know something has happened - he would never just disappear like this.”

                                                                                  Literary Justice 13

          Matt skipped to the end, reading that the county named Jacobs Citizen of the Year in

2005 for his advocacy for the deaf. He could hear Rebecca Sharp‟s cold, irritated voice. “Mr.

Jacobs, you knew the consequences.”

          “And you know you can‟t leave this alone,” his inner voice whispered. Matt knocked

softly on Joanna‟s door. “Come in.” Joanna was standing at the window. She turned to face

Matt and he was shocked. He had never seen Joanna like this, pale, no make up, hair frizzed.

Her eyes were red.

“Sam told you?”

Matt nodded, not sure what to say.

“I thought coming here would distract me but it‟s not working. He wasn‟t just my uncle, Matt.

After Dad died, he stepped and took care of everything. He‟s the reason I was able to go to


          Joanna turned her head slightly toward the window, then leaned her whole body against

it. “The not knowing,” she said slowly, “is almost worse than knowing.”

Matt drew a deep breath and sat in the chair closest to her desk.

“Joanna, I may know who‟s responsible. It sounds crazy but I‟m not making it up.”

          Matt launched into his story of the court. Joanna stared at him, her face expressionless

until he described the dialogue between Mr. Jacobs and Rebecca Sharp. Her eyebrows went up

and she raised her right thumb to bite a perfectly manicured red nail.

“I know it sounds nuts…” he trailed off, not sure what else to say. “I believe you, Matt,” she

said softly. “Can you talk to the police?”


                                                                                 Literary Justice 14

           Joanna picked up the phone, then put it down. “Let‟s just go over there.” Two hours

later, Matt and Joanna walked out of the police station, Joanna‟s hands were furiously moving

through the air as she talked. “Those ----ers!” she yelled.

“Shhh,” Matt said, grabbing her arm as uniformed officers looked over at them as they walked to

the car.

           “Matt, we have to do something!” She looked up at him. It was the first time in a long

time that he realized how short she was. And today, how vulnerable. Joanna was such a force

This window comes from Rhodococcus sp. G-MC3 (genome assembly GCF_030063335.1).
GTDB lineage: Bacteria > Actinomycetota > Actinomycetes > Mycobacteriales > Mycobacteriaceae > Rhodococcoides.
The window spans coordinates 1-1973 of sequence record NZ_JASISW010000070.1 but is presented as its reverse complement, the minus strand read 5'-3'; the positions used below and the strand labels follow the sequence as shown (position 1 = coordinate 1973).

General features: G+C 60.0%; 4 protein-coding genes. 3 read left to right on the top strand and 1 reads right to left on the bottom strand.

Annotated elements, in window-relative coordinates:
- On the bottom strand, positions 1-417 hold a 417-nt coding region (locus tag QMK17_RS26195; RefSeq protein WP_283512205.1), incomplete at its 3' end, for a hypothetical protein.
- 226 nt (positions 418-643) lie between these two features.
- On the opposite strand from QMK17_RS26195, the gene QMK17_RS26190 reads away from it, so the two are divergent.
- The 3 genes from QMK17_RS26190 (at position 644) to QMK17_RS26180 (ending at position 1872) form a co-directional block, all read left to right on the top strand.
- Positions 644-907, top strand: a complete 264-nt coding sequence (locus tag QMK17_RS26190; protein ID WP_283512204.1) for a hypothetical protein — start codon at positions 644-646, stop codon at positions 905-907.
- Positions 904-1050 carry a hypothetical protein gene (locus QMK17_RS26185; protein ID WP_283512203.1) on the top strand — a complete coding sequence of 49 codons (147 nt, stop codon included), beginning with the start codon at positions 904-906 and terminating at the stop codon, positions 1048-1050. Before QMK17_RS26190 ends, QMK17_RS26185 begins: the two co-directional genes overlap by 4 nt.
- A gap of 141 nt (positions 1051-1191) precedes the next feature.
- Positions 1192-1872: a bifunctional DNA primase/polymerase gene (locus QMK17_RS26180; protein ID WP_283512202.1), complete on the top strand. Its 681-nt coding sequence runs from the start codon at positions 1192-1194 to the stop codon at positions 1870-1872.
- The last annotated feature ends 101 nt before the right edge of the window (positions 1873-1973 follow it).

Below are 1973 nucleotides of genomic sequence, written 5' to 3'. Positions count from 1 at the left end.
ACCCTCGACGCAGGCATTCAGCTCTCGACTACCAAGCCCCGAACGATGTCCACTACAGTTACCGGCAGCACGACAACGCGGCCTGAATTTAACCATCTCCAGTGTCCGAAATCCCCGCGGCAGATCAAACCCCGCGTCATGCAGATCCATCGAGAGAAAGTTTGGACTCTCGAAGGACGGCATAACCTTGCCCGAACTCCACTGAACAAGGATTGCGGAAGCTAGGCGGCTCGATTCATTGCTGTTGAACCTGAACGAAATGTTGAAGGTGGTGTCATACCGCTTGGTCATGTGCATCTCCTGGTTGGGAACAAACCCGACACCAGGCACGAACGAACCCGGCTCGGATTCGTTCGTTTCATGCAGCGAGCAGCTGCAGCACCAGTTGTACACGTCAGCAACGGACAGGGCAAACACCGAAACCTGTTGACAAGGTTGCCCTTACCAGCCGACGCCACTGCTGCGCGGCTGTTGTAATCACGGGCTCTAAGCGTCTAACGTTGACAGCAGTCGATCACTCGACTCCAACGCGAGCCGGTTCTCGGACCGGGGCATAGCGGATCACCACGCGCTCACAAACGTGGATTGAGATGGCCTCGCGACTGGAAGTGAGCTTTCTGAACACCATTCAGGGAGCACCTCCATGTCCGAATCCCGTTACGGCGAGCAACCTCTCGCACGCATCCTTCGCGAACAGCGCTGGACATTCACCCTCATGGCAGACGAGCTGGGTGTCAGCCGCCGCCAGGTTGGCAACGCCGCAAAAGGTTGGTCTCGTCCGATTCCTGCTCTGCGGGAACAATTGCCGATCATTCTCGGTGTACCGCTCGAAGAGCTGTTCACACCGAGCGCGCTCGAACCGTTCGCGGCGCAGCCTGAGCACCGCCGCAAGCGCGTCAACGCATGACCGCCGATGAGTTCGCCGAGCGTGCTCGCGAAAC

that being 5‟3 never mattered.

           She was right, something had to be done but the cops were not going to help. The police

detective politely took Matt‟s statement and looked at the pictures of the secret hallway on

Matt‟s cell phone, but it was clear he thought this was fiction.

           He dropped Joanna at home and drove back to the office. If Ron Jacobs truly

disappeared that night, Matt wondered if he was still in the library. But where? And was he still


“Can‟t think that way,” Matt thought.

“Blueprints, stupid.” Thank God the archives hired the best, if not the oddest, reference

librarians. They could find anything. Matt ran down the stairs to see Terrence, the archives


           A few days later, Matt dragged himself to the library for his “Sleepytime” service. A

woman with long blonde hair caught his eye as he crossed the parking lot. She looked like the

woman at the library court, the dog ear criminal. Matt hurried up to catch up with her.

                                                                                Literary Justice 15

          “Hey, you don‟t know me but I saw you last week,” Matt said. He hoped he didn‟t sound

stupid. He hated introducing himself to women, it never went well.

She shook her head.

“The court thing? You got in trouble for dog earing books?”

Her face clouded. “You were there?”

“Yeah, apparently my late fines were not enough to make them happy. I gotta volunteer at this

stupid Sleepytime thing. Listen, I don‟t want to keep you.”

          Matt did not want her to leave. He was getting a better view of Theresa than he had in

the dim courtroom. Something kept her from being pretty in the conventional sense, maybe the

mouth was a little too big or something, but Matt liked looking at her.

“Um. Would you like to meet up later for a drink or something? I actually need to talk to you